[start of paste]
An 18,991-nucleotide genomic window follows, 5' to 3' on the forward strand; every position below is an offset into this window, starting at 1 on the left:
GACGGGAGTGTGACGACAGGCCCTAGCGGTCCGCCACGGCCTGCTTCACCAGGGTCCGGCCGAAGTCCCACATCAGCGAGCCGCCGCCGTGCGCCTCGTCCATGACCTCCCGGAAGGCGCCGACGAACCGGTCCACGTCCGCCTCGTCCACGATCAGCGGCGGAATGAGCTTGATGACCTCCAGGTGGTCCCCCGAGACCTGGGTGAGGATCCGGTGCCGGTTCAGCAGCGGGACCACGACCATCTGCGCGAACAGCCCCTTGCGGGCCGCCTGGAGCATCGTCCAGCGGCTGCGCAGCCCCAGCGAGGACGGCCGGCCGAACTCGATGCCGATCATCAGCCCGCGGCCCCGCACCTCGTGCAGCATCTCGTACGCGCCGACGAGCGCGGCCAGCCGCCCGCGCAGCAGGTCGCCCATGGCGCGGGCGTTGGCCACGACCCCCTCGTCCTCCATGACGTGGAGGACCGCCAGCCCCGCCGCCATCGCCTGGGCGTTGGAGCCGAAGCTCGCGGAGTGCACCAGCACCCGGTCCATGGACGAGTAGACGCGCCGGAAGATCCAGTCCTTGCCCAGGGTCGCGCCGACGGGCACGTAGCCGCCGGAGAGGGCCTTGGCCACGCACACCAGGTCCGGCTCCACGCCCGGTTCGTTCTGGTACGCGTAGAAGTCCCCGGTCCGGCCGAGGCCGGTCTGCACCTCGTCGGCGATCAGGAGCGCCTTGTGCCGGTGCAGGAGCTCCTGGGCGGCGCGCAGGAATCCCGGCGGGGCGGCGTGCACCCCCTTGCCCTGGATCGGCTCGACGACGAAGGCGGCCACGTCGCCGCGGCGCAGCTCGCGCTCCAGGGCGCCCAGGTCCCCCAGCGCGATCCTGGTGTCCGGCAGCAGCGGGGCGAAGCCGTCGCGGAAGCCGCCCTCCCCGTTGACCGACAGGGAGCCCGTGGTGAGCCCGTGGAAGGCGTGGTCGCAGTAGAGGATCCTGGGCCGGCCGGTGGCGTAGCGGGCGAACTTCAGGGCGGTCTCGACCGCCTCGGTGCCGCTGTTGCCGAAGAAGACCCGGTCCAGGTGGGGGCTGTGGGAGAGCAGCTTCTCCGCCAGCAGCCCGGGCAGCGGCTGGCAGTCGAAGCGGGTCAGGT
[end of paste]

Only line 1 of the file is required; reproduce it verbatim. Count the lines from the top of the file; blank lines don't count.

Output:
An 18,991-nucleotide genomic window follows, 5' to 3' on the forward strand; every position below is an offset into this window, starting at 1 on the left: